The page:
Once you can function a bit normally, write about this bad time and add it to your memory book. Doing so moves the healing forward.

However, do not dwell on the bad endlessly.  One of the problems with talk therapy is that it focuses often on just the bad stuff. Good for a time when the bad stuff first occurs.  Not good if not  used to learn lessons and reaffirm you strength and let you move on.

THANK YOU FOR ALL YOU DO

Please Practice Kindness by sharing all you find of value on the internet including this post.  All here crave recognition.

A like says “Thank You.”

Comments say you have read and thought about the post.

Sharing is a gift to three people: the blogger, the people you share with, and you for your kindness bless you.

Stay strong, it is not always easy.

Katherine

This post was inspired by this WordPress Daily Prompt: Memory on the Menu by Ben Huberman Which good memories are better — the recent and vivid ones, or those that time has covered in a sweet haze?

LINKS OF INTEREST

These links are for those not familiar with Emotional Intelligence or the idea of Emotional Fitness.

 

 

5 Ways to Combat Loneliness

Loneliness is a fact of life. Visits all – sometimes when we are alone,:often when with another.  How much it hurts is mostly up to you.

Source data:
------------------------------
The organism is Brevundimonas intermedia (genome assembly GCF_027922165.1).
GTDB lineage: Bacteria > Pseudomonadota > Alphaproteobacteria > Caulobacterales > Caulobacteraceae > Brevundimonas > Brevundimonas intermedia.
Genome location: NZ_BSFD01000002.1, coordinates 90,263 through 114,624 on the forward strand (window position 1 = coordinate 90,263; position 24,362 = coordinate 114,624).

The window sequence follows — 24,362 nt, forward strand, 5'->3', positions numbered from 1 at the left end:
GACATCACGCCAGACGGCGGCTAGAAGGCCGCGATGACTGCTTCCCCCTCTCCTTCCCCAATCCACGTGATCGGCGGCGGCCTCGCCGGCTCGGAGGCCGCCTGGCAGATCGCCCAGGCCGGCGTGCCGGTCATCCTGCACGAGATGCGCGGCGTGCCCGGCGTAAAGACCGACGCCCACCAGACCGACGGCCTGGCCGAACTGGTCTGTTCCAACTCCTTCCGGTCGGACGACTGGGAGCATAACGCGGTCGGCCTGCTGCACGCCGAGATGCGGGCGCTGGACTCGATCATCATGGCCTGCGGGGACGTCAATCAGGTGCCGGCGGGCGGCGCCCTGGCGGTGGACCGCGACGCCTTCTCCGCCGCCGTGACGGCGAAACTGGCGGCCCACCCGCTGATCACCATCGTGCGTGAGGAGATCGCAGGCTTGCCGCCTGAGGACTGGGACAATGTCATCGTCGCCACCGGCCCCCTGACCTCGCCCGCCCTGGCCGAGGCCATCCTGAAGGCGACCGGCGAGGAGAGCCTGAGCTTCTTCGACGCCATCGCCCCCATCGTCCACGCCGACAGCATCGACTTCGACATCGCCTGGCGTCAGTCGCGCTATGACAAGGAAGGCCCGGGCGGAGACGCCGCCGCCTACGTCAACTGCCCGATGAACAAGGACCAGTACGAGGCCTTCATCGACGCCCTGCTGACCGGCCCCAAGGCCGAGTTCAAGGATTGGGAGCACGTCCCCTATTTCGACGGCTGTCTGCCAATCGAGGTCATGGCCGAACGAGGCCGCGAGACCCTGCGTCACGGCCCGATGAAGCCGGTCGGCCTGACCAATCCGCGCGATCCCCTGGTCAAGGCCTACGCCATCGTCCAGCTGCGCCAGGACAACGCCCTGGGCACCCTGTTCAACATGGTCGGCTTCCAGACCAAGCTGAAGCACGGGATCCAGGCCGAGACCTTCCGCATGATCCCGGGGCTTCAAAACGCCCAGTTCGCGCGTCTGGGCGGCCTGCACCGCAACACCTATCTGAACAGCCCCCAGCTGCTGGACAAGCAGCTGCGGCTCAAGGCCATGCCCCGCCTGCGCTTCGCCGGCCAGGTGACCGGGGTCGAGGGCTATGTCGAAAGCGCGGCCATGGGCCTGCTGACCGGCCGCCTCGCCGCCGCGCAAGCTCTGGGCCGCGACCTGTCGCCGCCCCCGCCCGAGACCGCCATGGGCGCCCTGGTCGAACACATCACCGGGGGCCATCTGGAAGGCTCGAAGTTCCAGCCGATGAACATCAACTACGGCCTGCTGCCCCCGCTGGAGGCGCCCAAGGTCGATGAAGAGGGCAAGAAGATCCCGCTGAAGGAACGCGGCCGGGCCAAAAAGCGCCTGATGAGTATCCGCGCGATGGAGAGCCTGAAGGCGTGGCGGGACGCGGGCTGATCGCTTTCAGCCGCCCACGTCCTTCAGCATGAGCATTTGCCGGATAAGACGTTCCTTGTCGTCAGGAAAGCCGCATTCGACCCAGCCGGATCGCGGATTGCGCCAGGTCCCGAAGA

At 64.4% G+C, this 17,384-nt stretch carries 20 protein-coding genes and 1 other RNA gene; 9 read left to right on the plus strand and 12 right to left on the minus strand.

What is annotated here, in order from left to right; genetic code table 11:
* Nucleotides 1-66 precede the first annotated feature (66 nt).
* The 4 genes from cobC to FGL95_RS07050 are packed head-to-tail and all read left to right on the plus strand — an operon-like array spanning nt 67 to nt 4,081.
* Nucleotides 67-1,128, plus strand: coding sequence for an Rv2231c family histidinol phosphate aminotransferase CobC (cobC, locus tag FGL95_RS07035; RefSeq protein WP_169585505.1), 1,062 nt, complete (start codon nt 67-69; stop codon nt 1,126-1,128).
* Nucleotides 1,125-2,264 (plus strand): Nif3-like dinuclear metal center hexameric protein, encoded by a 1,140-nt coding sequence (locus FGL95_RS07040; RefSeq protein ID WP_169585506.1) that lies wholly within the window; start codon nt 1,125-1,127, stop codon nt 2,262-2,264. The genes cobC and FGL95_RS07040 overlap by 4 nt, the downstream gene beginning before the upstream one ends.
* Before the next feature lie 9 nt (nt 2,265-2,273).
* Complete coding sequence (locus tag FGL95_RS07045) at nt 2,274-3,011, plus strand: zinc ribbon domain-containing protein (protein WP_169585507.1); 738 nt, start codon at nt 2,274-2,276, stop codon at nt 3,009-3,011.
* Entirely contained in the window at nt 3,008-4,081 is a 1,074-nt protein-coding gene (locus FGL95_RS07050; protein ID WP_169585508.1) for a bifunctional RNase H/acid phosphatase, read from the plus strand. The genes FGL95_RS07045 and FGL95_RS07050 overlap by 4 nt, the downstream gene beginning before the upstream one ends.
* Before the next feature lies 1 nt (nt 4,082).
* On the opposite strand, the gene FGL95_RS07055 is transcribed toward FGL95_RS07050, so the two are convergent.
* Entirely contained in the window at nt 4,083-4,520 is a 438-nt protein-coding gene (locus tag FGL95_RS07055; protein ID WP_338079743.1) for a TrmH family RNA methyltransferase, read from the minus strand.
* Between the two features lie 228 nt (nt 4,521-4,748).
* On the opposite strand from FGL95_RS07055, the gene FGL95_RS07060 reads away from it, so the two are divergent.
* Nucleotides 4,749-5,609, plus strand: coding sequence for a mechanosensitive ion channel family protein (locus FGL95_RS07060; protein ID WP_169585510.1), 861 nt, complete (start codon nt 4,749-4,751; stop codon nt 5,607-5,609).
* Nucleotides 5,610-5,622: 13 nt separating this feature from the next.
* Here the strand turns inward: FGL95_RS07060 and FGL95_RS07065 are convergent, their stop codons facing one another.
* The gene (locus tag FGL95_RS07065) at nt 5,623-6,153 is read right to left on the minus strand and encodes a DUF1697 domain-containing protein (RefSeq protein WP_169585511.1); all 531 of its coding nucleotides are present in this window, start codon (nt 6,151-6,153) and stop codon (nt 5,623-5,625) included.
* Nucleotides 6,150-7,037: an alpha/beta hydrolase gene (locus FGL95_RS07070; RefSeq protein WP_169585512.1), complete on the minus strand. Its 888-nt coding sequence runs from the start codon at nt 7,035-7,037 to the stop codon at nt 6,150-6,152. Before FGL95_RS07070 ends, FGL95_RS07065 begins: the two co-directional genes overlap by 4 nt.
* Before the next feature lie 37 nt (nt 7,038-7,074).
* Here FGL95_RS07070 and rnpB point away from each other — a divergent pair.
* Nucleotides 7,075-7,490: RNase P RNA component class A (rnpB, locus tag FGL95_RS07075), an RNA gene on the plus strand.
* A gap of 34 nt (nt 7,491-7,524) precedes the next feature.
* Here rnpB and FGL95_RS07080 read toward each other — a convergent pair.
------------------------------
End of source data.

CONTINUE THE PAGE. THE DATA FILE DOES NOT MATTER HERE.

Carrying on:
Ways to make the most of loneliness

Many things accentuate loneliness. Just being alone lots; being the odd person out in any group;  and saddest for all, not being heard or understood, particularly by someone you love.

Myths and media add to  loneliness’ pain. Believing “The Happy Every After” myth dooms one to loneliness when the bad stuff intrudes as happens in all relationships. The happiest of married couples find this out when one of them dies. That may explain in part why 50% of  long married spouses die within six months of each other.

The media inflicts its pain by reinforcing:The Happy Ever After” myth as it hawks images of happy people,  laughing or playing with at least one other happy, laughing playing partner.

My lonely times started when I was seven and had to change schools. I was the first new girl in my class and not welcomed. In time, I found friends. then in my teens also found my one true love which lasted four years, but when it ended the pain seemed at first to be a for ever after one.

In time, I moved on to other loves,  but remained unmarried until in my early thirties. That made me “an odd one out” at a time when women’s primary goal was marriage and motherhood.

Marriage and motherhood brought joy and wonder. Marriage and motherhood also brought times of great loneliness.